Prior to her telling me that she’d been raped, they’d told people they had slept together but that it had been a mistake, basically. My friend went along with his story in public, never accusing him of rape. She even encouraged me to date him. She said it would be fun and that we could double date. Her boyfriend was the QB’s best friend. It wasn’t until I actually started dating him that she told me he’d raped her. She was my friend, but I didn’t really believe her. I felt sad for her because I thought she was feeling embarrassed about being made out to be loose and a cheater. I also didn’t understand her behavior of going along with his story, not yelling for help, and encouraging me to go out with him. But, just so as not to have any misunderstanding, I told the QB I did not want to have sex until I was married. I was alright with fooling around (I was a teenager, realistically), but I was nowhere near thinking about having sex.
One afternoon, he came to my house while my parents were not home. We were fooling around. He told me to lie on my stomach. I thought I was going to get a backrub or more kissing or whatever. Needless to say, that is not what I got. I was so shocked that I did not say anything at all, least of all “no.” He got up and went to football practice afterwards. I must have been on the floor the whole time, because I was still there when he came back. And he said, “Uh oh. Already? Usually this takes longer to happen.” I think he was referring to my demeanor, but I can’t be sure. At which point he started talking about how special I was and how much he wanted me to be his girlfriend. I don’t remember much of the conversation, but I know I told him I didn’t want to be his girlfriend. He seemed pretty freaked out. He told me to take his class ring and please just consider it. The next day my family went to a wedding out of town for the weekend. I cried on and off for three days and stared out the car window a lot, telling my parents I was sick. When we got back, I agreed to be the QB’s girlfriend. I never told anyone what happened.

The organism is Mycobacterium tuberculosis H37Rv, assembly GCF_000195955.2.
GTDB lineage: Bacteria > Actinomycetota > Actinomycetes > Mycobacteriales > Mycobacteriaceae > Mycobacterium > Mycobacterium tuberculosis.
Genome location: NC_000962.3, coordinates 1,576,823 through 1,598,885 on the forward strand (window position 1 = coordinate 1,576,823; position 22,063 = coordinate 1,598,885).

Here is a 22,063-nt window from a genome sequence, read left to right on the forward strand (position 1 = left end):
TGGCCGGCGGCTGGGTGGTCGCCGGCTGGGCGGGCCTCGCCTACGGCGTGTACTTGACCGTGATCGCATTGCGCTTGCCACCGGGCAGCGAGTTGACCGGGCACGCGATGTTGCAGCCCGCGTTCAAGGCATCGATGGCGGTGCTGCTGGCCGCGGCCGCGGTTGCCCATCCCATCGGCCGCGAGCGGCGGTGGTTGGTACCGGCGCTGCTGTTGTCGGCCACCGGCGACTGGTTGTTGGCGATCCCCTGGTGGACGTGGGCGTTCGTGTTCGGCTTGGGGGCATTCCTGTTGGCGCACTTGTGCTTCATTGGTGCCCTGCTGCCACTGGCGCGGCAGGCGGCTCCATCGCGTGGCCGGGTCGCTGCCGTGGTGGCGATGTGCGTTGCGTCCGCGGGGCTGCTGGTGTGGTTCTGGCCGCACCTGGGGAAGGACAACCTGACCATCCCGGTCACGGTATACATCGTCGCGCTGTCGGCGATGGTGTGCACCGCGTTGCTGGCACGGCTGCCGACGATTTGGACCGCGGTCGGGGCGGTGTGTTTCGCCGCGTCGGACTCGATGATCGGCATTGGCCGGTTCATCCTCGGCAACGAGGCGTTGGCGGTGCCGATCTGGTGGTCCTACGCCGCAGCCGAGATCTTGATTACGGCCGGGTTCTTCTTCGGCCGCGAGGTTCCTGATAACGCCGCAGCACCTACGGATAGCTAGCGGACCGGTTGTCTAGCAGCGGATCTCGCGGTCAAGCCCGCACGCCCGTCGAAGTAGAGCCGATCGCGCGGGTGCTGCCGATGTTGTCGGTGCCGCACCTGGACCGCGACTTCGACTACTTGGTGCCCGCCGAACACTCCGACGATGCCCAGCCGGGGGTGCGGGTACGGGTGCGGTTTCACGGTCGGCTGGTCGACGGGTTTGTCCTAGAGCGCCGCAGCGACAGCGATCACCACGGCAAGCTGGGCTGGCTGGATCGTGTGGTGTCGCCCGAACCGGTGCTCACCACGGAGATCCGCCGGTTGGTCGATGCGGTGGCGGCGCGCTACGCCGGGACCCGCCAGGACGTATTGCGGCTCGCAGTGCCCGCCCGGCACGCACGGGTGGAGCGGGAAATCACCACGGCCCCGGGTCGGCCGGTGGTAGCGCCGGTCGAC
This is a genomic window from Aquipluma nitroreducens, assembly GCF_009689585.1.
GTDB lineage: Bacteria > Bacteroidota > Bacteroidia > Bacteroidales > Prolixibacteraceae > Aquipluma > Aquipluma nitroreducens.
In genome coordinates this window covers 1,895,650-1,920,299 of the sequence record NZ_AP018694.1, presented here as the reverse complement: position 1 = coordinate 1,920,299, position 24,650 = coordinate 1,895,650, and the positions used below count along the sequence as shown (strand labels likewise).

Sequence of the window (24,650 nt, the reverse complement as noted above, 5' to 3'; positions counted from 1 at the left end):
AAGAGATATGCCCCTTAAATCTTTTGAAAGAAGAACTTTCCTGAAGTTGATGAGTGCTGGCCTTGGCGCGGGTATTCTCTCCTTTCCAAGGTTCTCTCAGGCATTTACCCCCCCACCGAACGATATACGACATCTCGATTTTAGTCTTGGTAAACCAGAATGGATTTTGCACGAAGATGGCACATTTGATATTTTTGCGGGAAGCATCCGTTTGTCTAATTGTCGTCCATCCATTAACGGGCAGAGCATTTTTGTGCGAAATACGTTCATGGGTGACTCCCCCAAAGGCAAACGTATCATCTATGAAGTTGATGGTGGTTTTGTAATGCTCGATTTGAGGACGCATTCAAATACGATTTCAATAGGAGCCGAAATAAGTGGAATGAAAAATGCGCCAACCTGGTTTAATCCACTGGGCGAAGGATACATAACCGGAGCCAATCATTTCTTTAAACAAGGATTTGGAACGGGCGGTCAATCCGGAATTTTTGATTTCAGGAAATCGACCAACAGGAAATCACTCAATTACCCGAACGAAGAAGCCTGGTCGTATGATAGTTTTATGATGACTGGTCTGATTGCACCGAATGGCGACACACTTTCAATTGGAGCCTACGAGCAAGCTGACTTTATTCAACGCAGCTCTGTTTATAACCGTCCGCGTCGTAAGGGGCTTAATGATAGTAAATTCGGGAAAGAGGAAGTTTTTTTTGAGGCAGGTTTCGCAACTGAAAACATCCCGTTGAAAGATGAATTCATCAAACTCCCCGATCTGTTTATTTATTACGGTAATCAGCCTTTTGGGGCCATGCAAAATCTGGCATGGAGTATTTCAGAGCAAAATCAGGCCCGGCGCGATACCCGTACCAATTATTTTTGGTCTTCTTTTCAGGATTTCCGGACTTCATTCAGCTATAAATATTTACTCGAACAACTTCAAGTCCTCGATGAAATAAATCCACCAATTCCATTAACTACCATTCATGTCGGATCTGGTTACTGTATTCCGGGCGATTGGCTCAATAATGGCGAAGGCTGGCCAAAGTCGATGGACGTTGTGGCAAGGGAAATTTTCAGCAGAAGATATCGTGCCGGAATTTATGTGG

I think people’s expectation that women will stand up for themselves, cry for help, do seemingly normal things after such an abnormal experience is unrealistic. Now, I have no idea what happened in this particular case. But people seem to be making general judgments on how rapists and rape victims act. My friend said she wasn’t really sure he’d raped her. I wasn’t sure I’d been raped, after all, I didn’t say anything while it was happening. And I never accused him of it. I became his girlfriend so that I wouldn’t, in my own mind, have actually been raped.
I think what finally cinched it for me was when he said my friend had only been accepted to a Big 10 university (while his brother hadn’t) was because she was a “dirty Sp*c.”
I find the hatred being directed at this girl to be disturbing. Maybe he did it and maybe he didn’t, but why the hatred? How can you be so sure?
Here is one response:
No one expects a rape victim to react perfectly, but we expect a rape victim to act like a rape victim.
The reason you and your friend acted so strangely is because neither of you were clearly raped. You admit that you let him do it, and never said no. If it was unambiguously rape, you would know it immediately. If it’s an unclear of ambiguous situation, as your’s was, then you would expect some confusion after the fact.
You shouldn’t feel like a rape victim, because you aren’t.